Did you know that in medieval times tenants had a ‘right of estover’ (derived from the Norman French estover, estovoir meaning “that which is necessary”) which allowed them to collect firewood from the land they held, or from common land? Well, luckily for most owners of wood burning stoves today, gathering wood is not something that has to be worried about!
These days, pre-cut logs are readily available either from local farmers, tree surgeons and forestry enterprises in the countryside or nationwide from online suppliers in city and urban areas. This means that enjoying efficient, eco-friendly heating can be really easy. Even better, by carefully choosing the type of wood you burn in your stove or fire, you can get the best possible heating value for your home:
1. Buy seasoned or kiln-dried logs
Between 35% and 60% of the weight of freshly felled wood comes from water, and trees felled in the spring/summer have a higher moisture content than those felled in the autumn/winter.
Seasoning, which is the storage of timber to ‘air dry’ it, reduces the moisture content of the wood. Stovax recommend that you purchase logs which have been seasoned for at least two years so that the moisture content is below 20%. You can tell if a log is dry because the bark will come away in your hand relatively easily and there will be splits across the grain.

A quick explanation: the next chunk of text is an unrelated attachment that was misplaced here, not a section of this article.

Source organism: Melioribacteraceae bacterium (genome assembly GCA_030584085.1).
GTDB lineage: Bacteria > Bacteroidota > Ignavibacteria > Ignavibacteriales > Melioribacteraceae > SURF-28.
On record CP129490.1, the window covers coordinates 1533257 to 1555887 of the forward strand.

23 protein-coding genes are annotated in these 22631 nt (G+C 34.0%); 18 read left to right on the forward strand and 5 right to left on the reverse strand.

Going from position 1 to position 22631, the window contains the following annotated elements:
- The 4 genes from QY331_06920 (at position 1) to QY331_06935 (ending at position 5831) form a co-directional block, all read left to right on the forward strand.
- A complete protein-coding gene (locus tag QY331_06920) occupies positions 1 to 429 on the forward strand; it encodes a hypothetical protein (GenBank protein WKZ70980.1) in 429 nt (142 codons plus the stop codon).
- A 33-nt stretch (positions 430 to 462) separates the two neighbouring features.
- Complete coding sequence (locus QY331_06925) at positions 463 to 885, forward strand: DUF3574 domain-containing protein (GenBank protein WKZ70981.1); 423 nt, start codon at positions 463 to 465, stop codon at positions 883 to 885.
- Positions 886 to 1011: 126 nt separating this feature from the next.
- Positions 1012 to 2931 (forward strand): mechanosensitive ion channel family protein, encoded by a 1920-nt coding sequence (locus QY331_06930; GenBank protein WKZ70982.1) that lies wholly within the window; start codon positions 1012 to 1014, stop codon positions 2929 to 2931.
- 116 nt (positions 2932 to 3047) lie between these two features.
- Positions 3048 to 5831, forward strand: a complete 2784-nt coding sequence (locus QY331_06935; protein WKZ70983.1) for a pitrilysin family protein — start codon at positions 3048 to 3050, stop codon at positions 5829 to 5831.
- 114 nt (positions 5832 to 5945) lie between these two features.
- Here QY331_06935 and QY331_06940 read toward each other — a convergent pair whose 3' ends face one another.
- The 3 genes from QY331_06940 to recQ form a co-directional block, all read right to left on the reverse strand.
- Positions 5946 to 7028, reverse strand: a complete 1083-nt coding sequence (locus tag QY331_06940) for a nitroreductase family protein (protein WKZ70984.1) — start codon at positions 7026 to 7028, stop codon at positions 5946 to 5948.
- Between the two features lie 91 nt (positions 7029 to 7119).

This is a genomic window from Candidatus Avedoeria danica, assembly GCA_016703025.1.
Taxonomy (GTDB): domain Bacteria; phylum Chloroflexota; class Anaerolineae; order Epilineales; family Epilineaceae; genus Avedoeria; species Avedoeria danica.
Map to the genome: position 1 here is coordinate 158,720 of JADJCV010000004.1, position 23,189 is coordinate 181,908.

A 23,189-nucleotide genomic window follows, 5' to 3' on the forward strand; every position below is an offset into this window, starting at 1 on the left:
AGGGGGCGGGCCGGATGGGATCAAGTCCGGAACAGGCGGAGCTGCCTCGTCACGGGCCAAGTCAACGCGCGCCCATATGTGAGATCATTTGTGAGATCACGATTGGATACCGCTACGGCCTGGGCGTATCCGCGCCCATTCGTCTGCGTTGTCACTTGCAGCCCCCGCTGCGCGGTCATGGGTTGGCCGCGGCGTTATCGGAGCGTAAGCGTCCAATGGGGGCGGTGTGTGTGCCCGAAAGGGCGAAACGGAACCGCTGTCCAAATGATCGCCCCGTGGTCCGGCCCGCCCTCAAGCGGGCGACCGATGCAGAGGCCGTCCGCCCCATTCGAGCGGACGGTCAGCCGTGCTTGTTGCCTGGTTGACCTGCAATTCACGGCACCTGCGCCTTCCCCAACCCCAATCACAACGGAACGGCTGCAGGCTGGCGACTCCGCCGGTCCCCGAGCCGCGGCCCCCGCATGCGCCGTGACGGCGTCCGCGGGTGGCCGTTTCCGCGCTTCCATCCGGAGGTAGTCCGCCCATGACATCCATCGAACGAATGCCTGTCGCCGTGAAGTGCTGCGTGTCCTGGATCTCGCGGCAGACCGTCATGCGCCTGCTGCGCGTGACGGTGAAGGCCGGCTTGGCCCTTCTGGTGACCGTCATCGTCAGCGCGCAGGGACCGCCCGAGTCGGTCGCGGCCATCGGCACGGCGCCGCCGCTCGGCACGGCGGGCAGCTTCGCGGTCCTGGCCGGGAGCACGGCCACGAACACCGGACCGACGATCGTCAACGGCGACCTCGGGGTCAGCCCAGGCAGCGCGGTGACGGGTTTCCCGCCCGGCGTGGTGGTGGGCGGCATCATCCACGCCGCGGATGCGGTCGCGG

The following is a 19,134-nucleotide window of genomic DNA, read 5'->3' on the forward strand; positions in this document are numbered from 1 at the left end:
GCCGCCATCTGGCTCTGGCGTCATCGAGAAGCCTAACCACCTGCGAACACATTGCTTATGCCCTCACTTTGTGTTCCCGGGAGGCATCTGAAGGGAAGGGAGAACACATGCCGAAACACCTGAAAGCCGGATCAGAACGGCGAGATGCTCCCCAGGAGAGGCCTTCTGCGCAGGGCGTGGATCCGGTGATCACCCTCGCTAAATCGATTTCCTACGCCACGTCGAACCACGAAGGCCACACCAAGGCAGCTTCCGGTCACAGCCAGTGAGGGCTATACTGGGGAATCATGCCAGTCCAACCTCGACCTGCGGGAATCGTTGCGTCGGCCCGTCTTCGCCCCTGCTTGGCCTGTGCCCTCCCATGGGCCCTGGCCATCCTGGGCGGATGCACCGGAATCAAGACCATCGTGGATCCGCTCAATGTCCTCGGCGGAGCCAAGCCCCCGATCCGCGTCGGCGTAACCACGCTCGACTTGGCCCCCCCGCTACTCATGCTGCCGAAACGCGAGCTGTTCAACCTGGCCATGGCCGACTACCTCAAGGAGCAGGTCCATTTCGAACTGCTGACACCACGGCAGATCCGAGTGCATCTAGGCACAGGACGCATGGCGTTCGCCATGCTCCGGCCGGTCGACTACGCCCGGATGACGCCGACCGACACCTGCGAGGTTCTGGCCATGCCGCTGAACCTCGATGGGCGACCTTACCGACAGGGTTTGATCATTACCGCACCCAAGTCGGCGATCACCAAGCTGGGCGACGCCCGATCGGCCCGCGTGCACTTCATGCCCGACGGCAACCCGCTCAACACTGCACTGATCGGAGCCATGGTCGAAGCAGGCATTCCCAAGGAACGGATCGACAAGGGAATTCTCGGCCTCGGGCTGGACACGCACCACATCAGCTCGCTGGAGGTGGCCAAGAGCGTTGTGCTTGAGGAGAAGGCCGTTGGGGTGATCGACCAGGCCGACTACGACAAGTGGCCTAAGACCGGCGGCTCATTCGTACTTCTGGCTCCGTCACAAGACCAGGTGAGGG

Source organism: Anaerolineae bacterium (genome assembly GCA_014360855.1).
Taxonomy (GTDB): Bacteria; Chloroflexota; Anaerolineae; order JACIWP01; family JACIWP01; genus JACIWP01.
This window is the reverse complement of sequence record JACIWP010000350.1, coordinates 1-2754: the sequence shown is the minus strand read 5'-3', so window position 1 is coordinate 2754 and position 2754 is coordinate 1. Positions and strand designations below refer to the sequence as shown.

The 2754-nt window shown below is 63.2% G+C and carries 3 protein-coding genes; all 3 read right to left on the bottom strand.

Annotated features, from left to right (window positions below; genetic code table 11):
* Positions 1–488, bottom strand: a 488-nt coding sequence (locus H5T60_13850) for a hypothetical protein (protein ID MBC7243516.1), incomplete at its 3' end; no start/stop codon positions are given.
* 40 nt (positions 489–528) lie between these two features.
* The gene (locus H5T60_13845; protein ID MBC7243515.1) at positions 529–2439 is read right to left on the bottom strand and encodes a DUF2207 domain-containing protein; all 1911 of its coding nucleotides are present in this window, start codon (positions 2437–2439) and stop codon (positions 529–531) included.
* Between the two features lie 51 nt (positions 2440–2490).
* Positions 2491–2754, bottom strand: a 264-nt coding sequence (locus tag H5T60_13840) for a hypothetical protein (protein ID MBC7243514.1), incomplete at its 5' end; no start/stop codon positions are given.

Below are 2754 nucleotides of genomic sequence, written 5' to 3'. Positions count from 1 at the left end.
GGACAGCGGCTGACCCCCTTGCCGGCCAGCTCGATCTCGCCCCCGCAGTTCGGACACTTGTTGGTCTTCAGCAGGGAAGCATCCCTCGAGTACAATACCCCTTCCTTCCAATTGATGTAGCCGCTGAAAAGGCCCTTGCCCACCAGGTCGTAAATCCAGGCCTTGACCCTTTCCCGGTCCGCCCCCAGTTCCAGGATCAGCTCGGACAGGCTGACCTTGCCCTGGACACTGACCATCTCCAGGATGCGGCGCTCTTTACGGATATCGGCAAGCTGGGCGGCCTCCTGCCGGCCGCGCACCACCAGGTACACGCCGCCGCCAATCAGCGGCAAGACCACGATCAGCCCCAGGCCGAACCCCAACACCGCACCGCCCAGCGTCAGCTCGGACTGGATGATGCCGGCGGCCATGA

Some suppliers are now offering kiln-dried logs which guarantee low moisture contents. Also please see HETAS Assurance Scheme below.
2. Specify hardwoods if you can
Softwoods such as spruce and pine tend to be easy to light and cheaper but they burn quickly, meaning you have to reload the stove (and your log store) more frequently. Hardwoods tend to be denser and heavier than softwoods, hence providing a higher calorific value and a longer burn time. However, some of the very dense hardwoods such as oak and elm can sometimes be difficult to burn. If you can, try to obtain logs from ash, beech, hornbeam, hawthorn, crab apple or cherry.
3. Check the sizes you will get
Ideally, logs should be no more than about 10cm in diameter. If any larger, the log will need to be split again to ensure it can burn properly.
The maximum log size for your Stovax wood burning stove or fire is given in the appliance’s User’s Instructions. If you ask, some suppliers will cut logs to this length for you to ensure they are easy to load.